First delivered as a speech to schoolgirls in Kent in 1926, this enchanting short essay by the towering Modernist writer Virginia Woolf celebrates the importance of the written word.
With a measured but ardent tone, Woolf weaves together thought and quote, verse and prose into a moving tract on the power literature can have over its reader, in a way which still resounds with truth today.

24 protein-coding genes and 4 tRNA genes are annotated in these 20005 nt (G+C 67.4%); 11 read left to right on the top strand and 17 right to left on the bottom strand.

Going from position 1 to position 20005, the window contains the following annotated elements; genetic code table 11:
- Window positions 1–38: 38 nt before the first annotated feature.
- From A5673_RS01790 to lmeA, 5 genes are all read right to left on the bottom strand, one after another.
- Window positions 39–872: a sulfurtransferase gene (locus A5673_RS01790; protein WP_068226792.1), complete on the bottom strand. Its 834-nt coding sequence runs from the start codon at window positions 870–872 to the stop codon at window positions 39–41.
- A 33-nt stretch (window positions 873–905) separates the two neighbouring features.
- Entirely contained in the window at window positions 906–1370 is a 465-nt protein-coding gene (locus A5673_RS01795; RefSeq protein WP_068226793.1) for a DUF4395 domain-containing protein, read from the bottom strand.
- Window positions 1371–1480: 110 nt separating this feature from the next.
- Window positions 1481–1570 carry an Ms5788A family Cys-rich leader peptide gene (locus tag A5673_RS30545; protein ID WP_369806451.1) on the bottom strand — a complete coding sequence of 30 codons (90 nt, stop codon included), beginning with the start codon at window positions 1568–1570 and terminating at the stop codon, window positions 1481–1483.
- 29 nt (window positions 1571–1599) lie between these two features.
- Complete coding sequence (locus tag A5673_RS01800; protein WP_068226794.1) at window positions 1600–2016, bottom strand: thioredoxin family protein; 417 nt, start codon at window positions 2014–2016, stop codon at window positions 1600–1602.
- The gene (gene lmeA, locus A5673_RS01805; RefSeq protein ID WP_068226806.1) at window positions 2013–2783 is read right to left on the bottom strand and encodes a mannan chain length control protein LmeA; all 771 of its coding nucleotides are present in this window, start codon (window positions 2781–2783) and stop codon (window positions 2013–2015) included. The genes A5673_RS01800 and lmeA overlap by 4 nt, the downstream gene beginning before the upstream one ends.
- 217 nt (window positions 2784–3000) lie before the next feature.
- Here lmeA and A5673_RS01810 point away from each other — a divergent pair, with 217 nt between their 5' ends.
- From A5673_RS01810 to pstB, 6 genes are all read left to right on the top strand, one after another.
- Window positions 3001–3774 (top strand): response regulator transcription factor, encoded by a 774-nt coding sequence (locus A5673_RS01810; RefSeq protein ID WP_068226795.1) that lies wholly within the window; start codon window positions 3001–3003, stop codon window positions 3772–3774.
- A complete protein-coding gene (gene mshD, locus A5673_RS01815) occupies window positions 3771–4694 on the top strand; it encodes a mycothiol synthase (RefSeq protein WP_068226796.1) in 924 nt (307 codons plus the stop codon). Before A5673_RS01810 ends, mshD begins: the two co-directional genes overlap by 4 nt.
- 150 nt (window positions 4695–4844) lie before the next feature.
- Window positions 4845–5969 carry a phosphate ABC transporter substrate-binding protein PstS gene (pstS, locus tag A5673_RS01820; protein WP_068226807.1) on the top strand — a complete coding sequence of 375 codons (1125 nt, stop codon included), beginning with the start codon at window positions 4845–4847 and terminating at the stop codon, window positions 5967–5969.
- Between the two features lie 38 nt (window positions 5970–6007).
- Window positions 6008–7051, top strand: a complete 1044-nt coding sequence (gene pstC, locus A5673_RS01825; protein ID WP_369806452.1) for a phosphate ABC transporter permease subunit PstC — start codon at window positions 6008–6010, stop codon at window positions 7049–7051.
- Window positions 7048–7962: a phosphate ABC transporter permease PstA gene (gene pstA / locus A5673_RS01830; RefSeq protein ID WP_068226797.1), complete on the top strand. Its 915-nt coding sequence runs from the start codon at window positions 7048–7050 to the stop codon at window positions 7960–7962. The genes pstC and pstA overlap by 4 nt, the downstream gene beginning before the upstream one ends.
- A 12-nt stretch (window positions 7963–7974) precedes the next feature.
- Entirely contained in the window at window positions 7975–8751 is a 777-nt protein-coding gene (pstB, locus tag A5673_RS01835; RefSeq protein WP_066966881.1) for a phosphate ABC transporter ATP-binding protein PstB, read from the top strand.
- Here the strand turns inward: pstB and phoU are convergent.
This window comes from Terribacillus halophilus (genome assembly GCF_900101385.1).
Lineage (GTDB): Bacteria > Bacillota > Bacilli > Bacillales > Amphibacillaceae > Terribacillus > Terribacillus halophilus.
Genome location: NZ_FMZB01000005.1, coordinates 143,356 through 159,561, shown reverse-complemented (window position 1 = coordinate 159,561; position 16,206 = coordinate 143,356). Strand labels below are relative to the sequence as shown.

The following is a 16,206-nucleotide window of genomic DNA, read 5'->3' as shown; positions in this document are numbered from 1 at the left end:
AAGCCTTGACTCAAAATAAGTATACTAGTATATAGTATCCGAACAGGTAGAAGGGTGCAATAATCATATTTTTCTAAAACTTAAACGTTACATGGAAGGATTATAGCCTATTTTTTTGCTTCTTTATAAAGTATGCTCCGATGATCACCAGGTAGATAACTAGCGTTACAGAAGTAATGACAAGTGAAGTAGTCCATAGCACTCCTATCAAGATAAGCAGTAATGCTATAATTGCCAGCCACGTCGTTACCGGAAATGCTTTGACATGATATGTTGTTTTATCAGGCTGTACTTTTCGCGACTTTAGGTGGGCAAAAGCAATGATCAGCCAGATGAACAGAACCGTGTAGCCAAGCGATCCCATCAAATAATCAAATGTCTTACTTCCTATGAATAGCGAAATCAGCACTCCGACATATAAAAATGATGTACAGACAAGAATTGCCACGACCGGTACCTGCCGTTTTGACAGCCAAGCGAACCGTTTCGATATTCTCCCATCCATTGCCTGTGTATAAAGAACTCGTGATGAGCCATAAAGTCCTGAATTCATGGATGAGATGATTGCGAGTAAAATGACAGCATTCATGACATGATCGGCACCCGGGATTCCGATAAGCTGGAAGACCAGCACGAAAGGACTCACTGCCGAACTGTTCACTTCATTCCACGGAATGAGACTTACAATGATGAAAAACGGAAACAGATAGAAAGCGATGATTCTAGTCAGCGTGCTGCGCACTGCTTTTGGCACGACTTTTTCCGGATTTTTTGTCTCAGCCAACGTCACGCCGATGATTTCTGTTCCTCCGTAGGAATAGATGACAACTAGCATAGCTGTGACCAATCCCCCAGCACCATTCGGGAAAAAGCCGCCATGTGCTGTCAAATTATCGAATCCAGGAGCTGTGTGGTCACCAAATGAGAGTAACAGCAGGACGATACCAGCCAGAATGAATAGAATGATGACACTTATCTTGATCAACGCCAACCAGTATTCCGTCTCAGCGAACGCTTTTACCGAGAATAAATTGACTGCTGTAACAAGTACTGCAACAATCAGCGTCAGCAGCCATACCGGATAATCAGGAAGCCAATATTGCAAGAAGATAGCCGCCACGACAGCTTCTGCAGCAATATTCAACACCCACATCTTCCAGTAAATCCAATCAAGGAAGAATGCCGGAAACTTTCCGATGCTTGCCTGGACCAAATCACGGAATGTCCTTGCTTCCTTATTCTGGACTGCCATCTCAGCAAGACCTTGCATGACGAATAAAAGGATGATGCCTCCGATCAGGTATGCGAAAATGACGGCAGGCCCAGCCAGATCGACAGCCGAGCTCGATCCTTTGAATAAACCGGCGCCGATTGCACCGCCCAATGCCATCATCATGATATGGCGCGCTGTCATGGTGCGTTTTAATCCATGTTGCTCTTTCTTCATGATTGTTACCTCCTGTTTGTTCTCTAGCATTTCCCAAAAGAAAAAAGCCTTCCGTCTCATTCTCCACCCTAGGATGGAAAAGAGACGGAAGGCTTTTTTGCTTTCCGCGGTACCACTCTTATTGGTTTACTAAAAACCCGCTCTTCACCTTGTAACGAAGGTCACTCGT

‘I have sometimes dreamt, at least, that when the Day of Judgement dawns and the great conquerors and lawyers and statesmen come to receive their rewards – their crowns, their laurels, their names carved indelibly upon imperishable marble – the Almighty will turn to Peter and will say, not without a certain envy when he sees us coming with our books under our arms, “Look, these need no reward. We have nothing to give them here. They have loved reading.”’